October 7th -- Moral Concepts

American Psycho (2000)
Directed by Mary Harron

How amazing is it that the crown jewel in Christopher Nolan’s Batman films, Christian Bale, got his catalytic spark in American Psycho, a grand horror critique that displays the actor in a role that completely epitomizes every single negative aspect of the world that the Caped Crusader defends. Though it spaces its bloodshed out very wide across its length, Mary Herron’s adaptation of an equally critical novel crafts a thought-provoking and dynamically atmosphere amid its satirical tone -- one that makes its critiques even more frightening than its direct scares.

Reservations at Dorsea, battles over business cards, and the superficial routine of Patrick Bateman’s shell of a man all help to construct American Psycho into a farce that truly fuels the intellect. Plus, actually seeing a ray of genuineness coming from Bateman -- a simple offering of a caloric dessert to one honest girl from a man that advocates psychotic aesthetical perfection -- illuminates the humanity still present in an entity so out of whack with the world. That pure girl, Bateman's secretary at his office, happens to be one of Chloe Sevigny's early roles before she tool outstanding roles in Dogville, Shattered Glass, and Zodiac.

I think it’s great that a lot of guys aspire to have the body and essence of Patrick Bateman; essentially, they’re prescribing to the narcissism that the film slams so hard. American Psycho, an overwhelming neophyte rollercoaster surprisingly adapted by female director Harron, is a stronger social analysis than it is blatant horror film. Consider the fact that Bale serves up an infinitely intriguing anti-heroic monster as the lackadaisical Wall Street monger crazed by a thirst for blood, and think about economic turmoil in modern society. The parallels are staggering, boundless even. How a horror film introduces the ideal of destruction as a way of satisfying a socialite’s ability to want for not, let alone the overall level of dishonesty and crassness within the elite’s network, is a work of intricate genius.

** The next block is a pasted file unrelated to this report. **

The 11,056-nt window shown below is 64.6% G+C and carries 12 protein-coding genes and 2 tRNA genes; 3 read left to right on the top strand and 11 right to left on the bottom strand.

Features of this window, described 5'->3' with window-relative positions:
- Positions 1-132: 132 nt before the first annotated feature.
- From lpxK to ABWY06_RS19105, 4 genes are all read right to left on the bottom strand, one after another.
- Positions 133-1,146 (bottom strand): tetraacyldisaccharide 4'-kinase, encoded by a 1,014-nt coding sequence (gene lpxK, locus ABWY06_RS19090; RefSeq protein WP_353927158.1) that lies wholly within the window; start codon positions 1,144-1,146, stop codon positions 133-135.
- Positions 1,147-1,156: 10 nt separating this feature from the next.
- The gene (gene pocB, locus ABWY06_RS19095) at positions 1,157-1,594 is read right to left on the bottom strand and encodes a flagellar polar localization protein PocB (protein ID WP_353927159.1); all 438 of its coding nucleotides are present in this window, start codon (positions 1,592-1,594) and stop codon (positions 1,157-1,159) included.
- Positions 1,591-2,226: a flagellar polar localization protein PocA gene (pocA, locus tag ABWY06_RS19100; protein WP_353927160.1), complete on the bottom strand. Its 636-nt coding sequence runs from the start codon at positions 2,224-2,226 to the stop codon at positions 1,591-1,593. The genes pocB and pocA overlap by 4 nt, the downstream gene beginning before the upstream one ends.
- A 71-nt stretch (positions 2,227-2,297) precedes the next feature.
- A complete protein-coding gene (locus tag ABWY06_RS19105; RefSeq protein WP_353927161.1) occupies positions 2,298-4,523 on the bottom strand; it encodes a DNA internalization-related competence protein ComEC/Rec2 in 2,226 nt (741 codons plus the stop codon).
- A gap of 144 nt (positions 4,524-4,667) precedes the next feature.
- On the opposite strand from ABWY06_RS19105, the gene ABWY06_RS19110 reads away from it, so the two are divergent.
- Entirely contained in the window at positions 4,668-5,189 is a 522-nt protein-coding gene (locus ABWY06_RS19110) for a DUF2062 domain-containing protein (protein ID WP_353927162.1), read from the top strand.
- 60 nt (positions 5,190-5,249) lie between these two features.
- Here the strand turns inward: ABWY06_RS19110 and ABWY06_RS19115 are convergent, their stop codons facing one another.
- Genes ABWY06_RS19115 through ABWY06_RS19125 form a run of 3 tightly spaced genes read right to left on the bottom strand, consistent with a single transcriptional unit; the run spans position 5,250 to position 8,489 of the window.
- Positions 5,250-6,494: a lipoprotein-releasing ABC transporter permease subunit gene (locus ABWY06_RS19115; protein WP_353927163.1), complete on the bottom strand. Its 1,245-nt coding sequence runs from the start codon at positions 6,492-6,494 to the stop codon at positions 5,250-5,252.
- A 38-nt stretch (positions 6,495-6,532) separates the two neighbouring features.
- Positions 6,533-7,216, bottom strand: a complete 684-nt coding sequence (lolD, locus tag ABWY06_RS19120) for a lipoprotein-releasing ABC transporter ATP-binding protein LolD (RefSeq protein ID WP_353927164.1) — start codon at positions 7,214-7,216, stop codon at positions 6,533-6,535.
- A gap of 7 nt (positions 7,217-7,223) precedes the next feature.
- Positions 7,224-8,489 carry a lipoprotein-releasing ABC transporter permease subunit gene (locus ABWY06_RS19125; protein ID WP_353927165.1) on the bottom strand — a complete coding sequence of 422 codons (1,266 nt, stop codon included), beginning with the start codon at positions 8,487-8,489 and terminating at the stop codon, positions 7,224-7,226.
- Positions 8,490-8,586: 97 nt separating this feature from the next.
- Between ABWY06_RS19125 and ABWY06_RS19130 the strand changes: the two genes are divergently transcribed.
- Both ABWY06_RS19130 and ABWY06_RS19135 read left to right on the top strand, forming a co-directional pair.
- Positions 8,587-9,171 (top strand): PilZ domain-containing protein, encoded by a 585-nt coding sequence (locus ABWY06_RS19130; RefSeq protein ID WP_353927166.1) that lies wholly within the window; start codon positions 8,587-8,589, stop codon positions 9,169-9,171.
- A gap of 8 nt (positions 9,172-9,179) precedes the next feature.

Se7en (1995)
Directed by David Fincher

Poetic in its brutality and thematic torture, David Fincher’s Se7en is a masterwork in grotesquery. Imagine a film playing Bach’s Suite #3 in D-Major as it accompanies scrolling shots of disgusting murder photographs and lyrical text from Milton’s moral writings in "Paradise Lost". That’s Fincher’s film for you, which still towers over the likes of Fight Club and Zodiac as his most prominent work. Se7en follows Detectives Somerset and Mills as they flow through the gauntlet of worldly sins implemented on certain souls “deserving” of such retribution. It’s a pathway of finding rays of light amid bleakness, only to soak into a deep black hole as it reaches its wholly upsetting conclusion.

Featuring outstanding performances from both Morgan Freeman and Brad Pitt, they handle the gritty material with unbelievable poise. At the time, Brad Pitt was starting his ascent, fresh off of haughty roles in Legends of the Fall and Interview with the Vampire. At this point, however, he showed off his abilities to soak into a unique part and display aptness in core dramatic range. It leads to his Academy-award nominated performance in Twelve Monkeys, another bizarre film from ’95. There’s a certain greenness about Det. Mills persona that boost the potency of his theatrics from the start; it legitimizes his crusader mentality, makes him a hard-edged yet likable character, and also justifies the love he has for his wife -- which, if you’ve seen the film, comes into very harsh scrutiny late in the film.

Yet it’s the essence of the haunted Detective Somerset, a role orchestrated with unparalleled gusto by Freeman, which really tosses lighter fluid on Fincher’s inferno of societal and moral criticism. Listening to him refer to medieval practices and thoughts during Se7en slyly adds a historical dash of intrigue to a psycho killer’s attempts at godly judgment. Once he mutters the seven deadly sins in Dante’s work -- introducing that ever-so-frightening ideal of “forced attrition” as a torture – the film really starts to resonate with pitch-black bleakness. All the puzzle pieces are infinitely compelling, rendering an equally intriguing mystery underneath the analytical context. But the true shot to the stomach, the one that leaves me haunted for days no matter how many times I’ve seen the film, comes in the killer’s unfiltered words – words that craft a demeanor about his plight that almost render justification around his morbid psychoses. Yeah, that’s Se7en for you; enduring gruesome scenes of forced death traps that correlate with our deadly sins, then discovering a sense of purpose that’ll make you think twice about any of those seven sins you might’ve committed in your lifetime. To say the least, Se7en is incredible.


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